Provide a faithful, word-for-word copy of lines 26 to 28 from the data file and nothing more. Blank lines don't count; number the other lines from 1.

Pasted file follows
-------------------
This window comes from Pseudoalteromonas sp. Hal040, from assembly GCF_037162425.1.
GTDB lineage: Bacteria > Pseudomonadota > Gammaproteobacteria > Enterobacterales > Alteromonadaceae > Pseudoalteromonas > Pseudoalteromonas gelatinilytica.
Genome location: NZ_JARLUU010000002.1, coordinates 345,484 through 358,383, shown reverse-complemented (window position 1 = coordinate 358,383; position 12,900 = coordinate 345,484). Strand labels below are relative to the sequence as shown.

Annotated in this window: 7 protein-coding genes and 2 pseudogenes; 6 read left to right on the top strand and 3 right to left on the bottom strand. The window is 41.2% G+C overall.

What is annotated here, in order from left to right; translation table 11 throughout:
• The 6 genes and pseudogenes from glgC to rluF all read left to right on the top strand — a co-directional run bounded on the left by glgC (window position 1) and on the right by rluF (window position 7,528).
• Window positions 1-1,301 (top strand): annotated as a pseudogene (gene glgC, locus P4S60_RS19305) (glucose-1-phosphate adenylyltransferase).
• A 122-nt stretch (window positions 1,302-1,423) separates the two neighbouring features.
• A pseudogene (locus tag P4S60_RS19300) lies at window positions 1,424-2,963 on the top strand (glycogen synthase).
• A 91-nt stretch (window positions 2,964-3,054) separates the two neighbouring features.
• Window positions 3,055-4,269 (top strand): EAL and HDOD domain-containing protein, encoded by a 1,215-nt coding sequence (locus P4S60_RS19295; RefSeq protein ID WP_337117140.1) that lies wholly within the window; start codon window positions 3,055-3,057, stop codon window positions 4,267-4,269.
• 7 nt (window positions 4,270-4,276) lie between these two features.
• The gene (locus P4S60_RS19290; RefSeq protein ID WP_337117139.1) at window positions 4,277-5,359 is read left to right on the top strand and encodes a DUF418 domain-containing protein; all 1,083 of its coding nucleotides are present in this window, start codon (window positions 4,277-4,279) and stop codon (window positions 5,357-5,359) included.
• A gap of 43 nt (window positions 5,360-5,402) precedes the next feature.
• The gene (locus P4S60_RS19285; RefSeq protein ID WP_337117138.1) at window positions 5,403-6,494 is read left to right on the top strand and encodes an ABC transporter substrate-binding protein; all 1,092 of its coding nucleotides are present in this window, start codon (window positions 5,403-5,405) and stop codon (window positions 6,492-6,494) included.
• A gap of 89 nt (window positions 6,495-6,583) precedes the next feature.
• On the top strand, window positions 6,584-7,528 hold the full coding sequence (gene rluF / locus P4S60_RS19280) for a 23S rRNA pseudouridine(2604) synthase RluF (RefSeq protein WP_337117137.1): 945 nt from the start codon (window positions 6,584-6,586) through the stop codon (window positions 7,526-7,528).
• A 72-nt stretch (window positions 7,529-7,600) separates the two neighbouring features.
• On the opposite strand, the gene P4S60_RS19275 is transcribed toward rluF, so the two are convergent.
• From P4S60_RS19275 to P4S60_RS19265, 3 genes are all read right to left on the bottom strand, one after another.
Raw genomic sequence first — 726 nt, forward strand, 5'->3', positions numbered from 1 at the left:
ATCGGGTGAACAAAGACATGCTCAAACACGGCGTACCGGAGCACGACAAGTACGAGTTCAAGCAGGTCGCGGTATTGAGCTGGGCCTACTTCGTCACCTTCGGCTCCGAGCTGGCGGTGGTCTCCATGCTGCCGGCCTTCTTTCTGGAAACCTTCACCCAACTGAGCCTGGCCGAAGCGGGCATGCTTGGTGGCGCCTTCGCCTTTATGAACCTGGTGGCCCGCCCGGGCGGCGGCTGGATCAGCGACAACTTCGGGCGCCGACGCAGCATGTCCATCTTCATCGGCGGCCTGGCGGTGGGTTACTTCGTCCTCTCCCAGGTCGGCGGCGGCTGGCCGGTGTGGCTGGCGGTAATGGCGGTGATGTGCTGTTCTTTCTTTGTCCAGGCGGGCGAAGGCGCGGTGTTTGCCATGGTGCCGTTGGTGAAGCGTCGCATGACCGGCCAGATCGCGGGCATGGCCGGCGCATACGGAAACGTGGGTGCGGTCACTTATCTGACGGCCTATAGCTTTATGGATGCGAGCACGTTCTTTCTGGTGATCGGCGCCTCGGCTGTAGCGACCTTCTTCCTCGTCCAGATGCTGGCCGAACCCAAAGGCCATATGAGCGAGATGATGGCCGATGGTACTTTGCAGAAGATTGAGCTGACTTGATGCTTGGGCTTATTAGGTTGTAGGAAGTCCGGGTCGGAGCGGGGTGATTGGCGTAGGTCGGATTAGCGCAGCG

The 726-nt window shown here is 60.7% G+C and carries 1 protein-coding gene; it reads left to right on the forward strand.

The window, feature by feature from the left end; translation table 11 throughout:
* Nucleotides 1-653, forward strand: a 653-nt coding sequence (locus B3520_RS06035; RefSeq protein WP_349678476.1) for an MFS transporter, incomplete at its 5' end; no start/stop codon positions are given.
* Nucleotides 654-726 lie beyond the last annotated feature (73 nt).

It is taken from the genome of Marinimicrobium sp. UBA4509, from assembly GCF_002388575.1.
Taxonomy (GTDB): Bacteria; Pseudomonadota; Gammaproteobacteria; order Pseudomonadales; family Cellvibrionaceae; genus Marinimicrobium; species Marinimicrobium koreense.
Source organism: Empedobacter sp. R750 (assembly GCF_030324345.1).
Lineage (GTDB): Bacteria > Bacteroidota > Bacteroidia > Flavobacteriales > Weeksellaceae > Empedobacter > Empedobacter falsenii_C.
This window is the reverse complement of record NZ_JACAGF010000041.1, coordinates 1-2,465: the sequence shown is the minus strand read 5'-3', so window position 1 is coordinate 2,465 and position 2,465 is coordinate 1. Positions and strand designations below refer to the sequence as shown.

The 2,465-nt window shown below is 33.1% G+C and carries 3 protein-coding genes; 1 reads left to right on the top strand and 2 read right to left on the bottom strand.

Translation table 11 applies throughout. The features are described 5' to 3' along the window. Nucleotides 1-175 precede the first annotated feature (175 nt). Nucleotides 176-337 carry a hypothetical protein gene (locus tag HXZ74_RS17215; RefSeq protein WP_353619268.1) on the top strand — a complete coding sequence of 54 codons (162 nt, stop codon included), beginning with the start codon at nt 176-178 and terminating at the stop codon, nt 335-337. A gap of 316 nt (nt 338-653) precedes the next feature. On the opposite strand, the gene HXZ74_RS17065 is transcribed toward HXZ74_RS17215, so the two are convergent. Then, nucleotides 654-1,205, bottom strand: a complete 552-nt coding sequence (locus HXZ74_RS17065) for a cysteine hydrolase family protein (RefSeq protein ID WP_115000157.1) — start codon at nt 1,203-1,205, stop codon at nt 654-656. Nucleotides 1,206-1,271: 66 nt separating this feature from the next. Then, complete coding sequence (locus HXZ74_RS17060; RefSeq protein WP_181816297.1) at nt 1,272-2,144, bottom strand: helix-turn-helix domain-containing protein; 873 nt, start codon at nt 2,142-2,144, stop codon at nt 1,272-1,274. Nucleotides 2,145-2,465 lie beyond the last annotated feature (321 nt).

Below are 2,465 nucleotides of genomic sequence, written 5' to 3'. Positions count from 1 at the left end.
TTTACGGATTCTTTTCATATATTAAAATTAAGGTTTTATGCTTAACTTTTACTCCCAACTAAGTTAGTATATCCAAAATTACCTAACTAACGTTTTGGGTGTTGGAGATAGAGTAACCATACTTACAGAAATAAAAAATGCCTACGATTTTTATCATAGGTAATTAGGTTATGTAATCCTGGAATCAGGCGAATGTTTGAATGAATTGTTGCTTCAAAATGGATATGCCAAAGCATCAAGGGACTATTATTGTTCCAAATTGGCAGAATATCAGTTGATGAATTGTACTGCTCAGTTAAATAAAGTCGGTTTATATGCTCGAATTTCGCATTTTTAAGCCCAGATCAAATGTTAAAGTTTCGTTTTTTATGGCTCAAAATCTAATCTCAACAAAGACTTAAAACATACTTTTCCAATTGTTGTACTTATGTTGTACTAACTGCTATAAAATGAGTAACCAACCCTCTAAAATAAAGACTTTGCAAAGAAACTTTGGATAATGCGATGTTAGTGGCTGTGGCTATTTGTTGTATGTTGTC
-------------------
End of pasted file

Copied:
* Nucleotides 654-726 lie beyond the last annotated feature (73 nt).

It is taken from the genome of Marinimicrobium sp. UBA4509, from assembly GCF_002388575.1.
Taxonomy (GTDB): Bacteria; Pseudomonadota; Gammaproteobacteria; order Pseudomonadales; family Cellvibrionaceae; genus Marinimicrobium; species Marinimicrobium koreense.